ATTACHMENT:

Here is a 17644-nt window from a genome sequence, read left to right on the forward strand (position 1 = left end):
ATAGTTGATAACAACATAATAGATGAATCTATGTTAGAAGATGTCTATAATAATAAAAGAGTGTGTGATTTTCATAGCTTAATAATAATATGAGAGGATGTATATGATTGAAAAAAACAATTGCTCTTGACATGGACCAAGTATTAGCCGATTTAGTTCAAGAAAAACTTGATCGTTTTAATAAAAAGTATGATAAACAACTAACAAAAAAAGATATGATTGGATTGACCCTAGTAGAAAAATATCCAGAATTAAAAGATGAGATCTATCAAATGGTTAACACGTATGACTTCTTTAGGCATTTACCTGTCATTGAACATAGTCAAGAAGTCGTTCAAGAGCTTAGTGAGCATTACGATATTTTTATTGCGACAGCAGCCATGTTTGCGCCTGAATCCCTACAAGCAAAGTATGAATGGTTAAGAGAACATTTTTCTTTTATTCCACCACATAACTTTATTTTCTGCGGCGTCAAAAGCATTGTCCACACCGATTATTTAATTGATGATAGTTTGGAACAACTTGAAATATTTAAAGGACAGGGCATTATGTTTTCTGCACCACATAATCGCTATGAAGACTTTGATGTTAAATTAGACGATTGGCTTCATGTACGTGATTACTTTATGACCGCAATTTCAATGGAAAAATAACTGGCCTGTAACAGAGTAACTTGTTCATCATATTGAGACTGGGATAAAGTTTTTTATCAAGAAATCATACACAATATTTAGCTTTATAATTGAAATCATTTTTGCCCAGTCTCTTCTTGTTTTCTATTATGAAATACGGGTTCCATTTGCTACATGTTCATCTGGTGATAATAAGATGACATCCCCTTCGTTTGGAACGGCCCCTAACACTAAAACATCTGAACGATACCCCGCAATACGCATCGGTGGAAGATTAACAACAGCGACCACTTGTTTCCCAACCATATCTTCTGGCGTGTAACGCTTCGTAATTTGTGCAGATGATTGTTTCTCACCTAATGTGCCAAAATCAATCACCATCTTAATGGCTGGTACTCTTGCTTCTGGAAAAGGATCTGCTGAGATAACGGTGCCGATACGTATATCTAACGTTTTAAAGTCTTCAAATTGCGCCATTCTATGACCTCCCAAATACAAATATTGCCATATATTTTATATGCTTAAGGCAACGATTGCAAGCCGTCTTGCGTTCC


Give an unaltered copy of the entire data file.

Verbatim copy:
Here is a 17644-nt window from a genome sequence, read left to right on the forward strand (position 1 = left end):
ATAGTTGATAACAACATAATAGATGAATCTATGTTAGAAGATGTCTATAATAATAAAAGAGTGTGTGATTTTCATAGCTTAATAATAATATGAGAGGATGTATATGATTGAAAAAAACAATTGCTCTTGACATGGACCAAGTATTAGCCGATTTAGTTCAAGAAAAACTTGATCGTTTTAATAAAAAGTATGATAAACAACTAACAAAAAAAGATATGATTGGATTGACCCTAGTAGAAAAATATCCAGAATTAAAAGATGAGATCTATCAAATGGTTAACACGTATGACTTCTTTAGGCATTTACCTGTCATTGAACATAGTCAAGAAGTCGTTCAAGAGCTTAGTGAGCATTACGATATTTTTATTGCGACAGCAGCCATGTTTGCGCCTGAATCCCTACAAGCAAAGTATGAATGGTTAAGAGAACATTTTTCTTTTATTCCACCACATAACTTTATTTTCTGCGGCGTCAAAAGCATTGTCCACACCGATTATTTAATTGATGATAGTTTGGAACAACTTGAAATATTTAAAGGACAGGGCATTATGTTTTCTGCACCACATAATCGCTATGAAGACTTTGATGTTAAATTAGACGATTGGCTTCATGTACGTGATTACTTTATGACCGCAATTTCAATGGAAAAATAACTGGCCTGTAACAGAGTAACTTGTTCATCATATTGAGACTGGGATAAAGTTTTTTATCAAGAAATCATACACAATATTTAGCTTTATAATTGAAATCATTTTTGCCCAGTCTCTTCTTGTTTTCTATTATGAAATACGGGTTCCATTTGCTACATGTTCATCTGGTGATAATAAGATGACATCCCCTTCGTTTGGAACGGCCCCTAACACTAAAACATCTGAACGATACCCCGCAATACGCATCGGTGGAAGATTAACAACAGCGACCACTTGTTTCCCAACCATATCTTCTGGCGTGTAACGCTTCGTAATTTGTGCAGATGATTGTTTCTCACCTAATGTGCCAAAATCAATCACCATCTTAATGGCTGGTACTCTTGCTTCTGGAAAAGGATCTGCTGAGATAACGGTGCCGATACGTATATCTAACGTTTTAAAGTCTTCAAATTGCGCCATTCTATGACCTCCCAAATACAAATATTGCCATATATTTTATATGCTTAAGGCAACGATTGCAAGCCGTCTTGCGTTCC